In this activity, students learn about the relationship between electricity and magnetism by creating and experimenting with their very own electromagnet.

After making the magnet, they can explore how it works by making modifications to the number of batteries, the length of wire and number of loops, and the type of core used.

Electricity and magnetism are linked phenomena.

Moving electrons always create a magnetic field. Electrons moving along a wire make a magnetic field that goes in circles around the wire. When you bend the wire into a coil, the magnetic fields around each loop of the coil add up to make a long , thin magnet with north at one end and south at the other. The more loops the coil has, the stronger the magnetic field, while the current is flowing.

A magnet made from just a coil of wire isn't very strong. But when you coil the wire around an iron nail, the magnetic domains inside the nail line up and make a strong, temporary magnet. If you disconnect the wire, the magnetic field disappears and the nail is no longer a magnet.

If you leave the wire connected long enough, the nail's magnetic domains will realign enough to make it a permanent magnet. But be careful! The current flowing through the wire makes the wire hot and drains the battery quickly.

### Objectives

• Explain the relationship between electricity and magnetism.

### Materials

• Per Demo or Student:
large iron nail (about 8 cm)
1 metre of insulated copper wire
1 fresh D size battery
paper clips or other small magnetic objects
tape

### Key Questions

• Is the nail itself a magnet? Does it matter if it is connected to the battery?
• What happens when a wire is coiled around the nail and connected to a battery?
• What happens when you disconnect the wire?
• Why do the wires become hot when they’re connected to the battery?

### What To Do

1. Start about 20 cm from one end of your piece of wire. Wrap it neatly around and around the nail, working your way along the nail. Try not to overlap the coils. Leave another 20 cm of wire free at the end.
2. Remove about 2 cm of the insulation (plastic coating) from each end of the wire. Attach one wire end to one end of a battery and the other wire end to the other end of the battery. Use tape to connect the wires to the battery, but be careful! The wires can get quite hot!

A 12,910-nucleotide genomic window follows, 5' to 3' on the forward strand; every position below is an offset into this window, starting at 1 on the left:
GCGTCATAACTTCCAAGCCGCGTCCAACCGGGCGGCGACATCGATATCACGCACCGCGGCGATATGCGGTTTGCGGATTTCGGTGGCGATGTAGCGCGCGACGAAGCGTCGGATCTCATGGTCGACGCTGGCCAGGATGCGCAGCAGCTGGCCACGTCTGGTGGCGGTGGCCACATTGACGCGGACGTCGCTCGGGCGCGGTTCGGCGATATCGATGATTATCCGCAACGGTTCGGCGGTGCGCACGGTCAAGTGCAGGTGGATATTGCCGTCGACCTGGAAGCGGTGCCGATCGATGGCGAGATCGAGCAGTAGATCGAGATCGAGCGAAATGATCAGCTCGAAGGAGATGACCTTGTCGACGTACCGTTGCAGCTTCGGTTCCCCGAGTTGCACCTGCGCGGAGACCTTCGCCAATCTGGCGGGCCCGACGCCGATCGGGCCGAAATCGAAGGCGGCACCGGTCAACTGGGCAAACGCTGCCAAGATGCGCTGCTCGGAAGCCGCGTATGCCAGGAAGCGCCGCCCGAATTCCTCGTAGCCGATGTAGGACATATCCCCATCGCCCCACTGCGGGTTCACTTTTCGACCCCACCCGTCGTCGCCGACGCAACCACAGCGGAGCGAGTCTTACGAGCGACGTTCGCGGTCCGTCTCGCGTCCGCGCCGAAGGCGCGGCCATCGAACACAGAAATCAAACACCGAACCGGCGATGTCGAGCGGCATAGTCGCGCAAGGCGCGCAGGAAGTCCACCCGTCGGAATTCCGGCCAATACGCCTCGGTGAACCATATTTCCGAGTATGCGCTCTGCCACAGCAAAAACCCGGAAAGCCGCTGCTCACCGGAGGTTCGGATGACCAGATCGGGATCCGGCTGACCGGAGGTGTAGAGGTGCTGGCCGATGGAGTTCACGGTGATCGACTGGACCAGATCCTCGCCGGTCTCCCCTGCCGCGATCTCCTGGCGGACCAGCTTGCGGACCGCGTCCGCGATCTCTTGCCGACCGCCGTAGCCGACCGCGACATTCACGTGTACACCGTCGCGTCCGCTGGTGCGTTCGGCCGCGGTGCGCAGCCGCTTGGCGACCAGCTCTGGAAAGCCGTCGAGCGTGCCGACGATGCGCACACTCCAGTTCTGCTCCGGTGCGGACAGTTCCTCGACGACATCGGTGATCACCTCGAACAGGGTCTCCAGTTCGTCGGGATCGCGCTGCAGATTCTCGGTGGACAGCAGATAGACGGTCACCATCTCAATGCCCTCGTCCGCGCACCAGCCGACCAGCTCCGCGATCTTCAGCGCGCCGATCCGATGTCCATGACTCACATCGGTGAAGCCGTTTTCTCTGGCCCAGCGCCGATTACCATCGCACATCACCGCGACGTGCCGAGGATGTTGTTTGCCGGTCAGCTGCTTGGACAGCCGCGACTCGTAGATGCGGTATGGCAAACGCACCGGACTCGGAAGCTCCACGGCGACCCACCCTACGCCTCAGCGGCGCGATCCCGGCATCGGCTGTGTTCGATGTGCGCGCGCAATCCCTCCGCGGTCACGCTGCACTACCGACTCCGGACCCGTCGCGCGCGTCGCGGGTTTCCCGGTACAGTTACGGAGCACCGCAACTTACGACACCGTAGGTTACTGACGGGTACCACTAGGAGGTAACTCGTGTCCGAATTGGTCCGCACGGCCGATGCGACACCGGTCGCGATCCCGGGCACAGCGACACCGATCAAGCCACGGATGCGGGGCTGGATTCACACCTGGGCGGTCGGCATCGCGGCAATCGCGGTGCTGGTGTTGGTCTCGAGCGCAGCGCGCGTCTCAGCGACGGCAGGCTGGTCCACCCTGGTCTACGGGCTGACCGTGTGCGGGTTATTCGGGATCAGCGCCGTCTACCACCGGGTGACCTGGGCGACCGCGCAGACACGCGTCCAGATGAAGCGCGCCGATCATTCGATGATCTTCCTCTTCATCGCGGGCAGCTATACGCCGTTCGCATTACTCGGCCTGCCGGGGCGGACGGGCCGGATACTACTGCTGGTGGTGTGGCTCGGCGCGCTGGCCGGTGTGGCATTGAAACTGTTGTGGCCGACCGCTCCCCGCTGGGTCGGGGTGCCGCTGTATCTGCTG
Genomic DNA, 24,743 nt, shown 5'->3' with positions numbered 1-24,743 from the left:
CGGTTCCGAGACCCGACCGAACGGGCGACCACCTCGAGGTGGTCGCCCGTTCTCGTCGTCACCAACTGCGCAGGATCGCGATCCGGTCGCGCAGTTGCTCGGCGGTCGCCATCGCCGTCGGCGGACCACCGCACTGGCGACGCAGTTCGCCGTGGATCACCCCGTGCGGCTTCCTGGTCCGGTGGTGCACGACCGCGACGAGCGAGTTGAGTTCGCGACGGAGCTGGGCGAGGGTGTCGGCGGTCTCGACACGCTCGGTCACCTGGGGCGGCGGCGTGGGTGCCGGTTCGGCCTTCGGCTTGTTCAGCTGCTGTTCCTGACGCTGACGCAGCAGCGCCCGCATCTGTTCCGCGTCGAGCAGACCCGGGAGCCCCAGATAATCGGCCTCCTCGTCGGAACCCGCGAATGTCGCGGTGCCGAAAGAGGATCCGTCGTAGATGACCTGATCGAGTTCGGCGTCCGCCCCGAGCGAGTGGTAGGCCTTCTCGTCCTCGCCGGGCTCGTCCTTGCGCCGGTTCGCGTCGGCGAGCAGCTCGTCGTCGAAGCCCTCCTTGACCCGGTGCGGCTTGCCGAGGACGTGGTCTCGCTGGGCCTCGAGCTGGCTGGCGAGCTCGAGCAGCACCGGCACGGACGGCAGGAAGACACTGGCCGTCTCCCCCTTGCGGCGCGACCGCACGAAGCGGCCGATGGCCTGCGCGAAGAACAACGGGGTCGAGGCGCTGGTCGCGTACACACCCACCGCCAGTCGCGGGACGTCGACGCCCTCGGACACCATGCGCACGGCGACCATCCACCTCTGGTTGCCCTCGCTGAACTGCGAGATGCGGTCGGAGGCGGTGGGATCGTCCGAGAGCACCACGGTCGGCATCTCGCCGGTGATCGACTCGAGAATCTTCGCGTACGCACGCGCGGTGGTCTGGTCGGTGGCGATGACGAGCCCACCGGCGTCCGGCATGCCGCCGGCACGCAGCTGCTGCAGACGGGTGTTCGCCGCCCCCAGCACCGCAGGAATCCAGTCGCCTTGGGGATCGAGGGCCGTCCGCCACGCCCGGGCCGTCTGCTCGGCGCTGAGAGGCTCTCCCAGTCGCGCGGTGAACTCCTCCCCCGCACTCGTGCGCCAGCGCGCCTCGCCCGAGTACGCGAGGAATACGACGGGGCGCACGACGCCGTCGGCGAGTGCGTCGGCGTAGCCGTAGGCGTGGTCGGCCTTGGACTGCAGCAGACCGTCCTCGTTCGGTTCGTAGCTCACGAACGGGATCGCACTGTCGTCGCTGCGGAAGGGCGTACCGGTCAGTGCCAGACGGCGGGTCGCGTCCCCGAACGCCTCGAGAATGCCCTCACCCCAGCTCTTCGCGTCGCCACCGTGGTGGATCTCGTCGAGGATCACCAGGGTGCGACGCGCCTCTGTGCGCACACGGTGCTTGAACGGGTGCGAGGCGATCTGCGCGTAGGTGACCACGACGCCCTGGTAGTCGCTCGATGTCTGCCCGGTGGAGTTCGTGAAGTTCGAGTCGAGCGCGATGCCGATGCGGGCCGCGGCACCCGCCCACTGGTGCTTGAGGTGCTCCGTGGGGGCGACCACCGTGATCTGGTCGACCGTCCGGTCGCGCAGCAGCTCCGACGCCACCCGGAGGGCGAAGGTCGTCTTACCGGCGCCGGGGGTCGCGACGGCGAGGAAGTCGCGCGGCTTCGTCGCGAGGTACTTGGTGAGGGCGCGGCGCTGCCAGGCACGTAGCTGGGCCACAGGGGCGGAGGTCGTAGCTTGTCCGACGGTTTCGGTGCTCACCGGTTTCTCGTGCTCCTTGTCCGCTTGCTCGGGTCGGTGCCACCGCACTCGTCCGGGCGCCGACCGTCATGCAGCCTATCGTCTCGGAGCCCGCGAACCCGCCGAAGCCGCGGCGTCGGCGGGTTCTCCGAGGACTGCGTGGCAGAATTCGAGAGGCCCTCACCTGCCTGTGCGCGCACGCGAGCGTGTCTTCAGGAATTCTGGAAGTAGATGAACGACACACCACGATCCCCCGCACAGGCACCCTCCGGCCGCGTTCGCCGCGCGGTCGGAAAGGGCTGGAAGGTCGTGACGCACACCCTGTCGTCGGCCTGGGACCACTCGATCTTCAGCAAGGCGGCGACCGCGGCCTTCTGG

3. Put the point of the nail near a few paper clips and see if it can pick them up!

Caution: The wires will get very hot, so never leave the magnet on for more than 30 seconds at a time. Leaving the magnet on for too long could melt the insulation, causing a burn or fire hazard.  Always conduct this activity with adult supervision. Give the magnet plenty of time to cool down between tests.

### Extensions

• Does changing the number of times you wrap the wire around the nail affect the strength of your electromagnet so that it picks up more paperclips?
• Can you think of 3 ways to make the electromagnet stronger? (Try altering the number of batteries, the amount of wire, and the type of core you use.)

Survivors

Artist: Jeff Kulak

Jeff is a senior graphic designer at Science World. His illustration work has been published in the Walrus, The National Post, Reader’s Digest and Chickadee Magazine. He loves to make music, ride bikes, and spend time in the forest.

Egg BB

Artist: Jeff Kulak

Jeff is a senior graphic designer at Science World. His illustration work has been published in the Walrus, The National Post, Reader’s Digest and Chickadee Magazine. He loves to make music, ride bikes, and spend time in the forest.

Comet Crisp

Artist: Jeff Kulak

Jeff is a senior graphic designer at Science World. His illustration work has been published in the Walrus, The National Post, Reader’s Digest and Chickadee Magazine. He loves to make music, ride bikes, and spend time in the forest.

T-Rex and Baby

Artist: Michelle Yong

Michelle is a designer with a focus on creating joyful digital experiences! She enjoys exploring the potential forms that an idea can express itself in and helping then take shape.

Buddy the T-Rex

Artist: Michelle Yong

Michelle is a designer with a focus on creating joyful digital experiences! She enjoys exploring the potential forms that an idea can express itself in and helping then take shape.

Geodessy

Artist: Michelle Yong

Michelle is a designer with a focus on creating joyful digital experiences! She enjoys exploring the potential forms that an idea can express itself in and helping then take shape.

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Artist: Ty Dale

From Canada, Ty was born in Vancouver, British Columbia in 1993. From his chaotic workspace he draws in several different illustrative styles with thick outlines, bold colours and quirky-child like drawings. Ty distils the world around him into its basic geometry, prompting us to look at the mundane in a different way.

Western Dinosaur

Artist: Ty Dale

From Canada, Ty was born in Vancouver, British Columbia in 1993. From his chaotic workspace he draws in several different illustrative styles with thick outlines, bold colours and quirky-child like drawings. Ty distils the world around him into its basic geometry, prompting us to look at the mundane in a different way.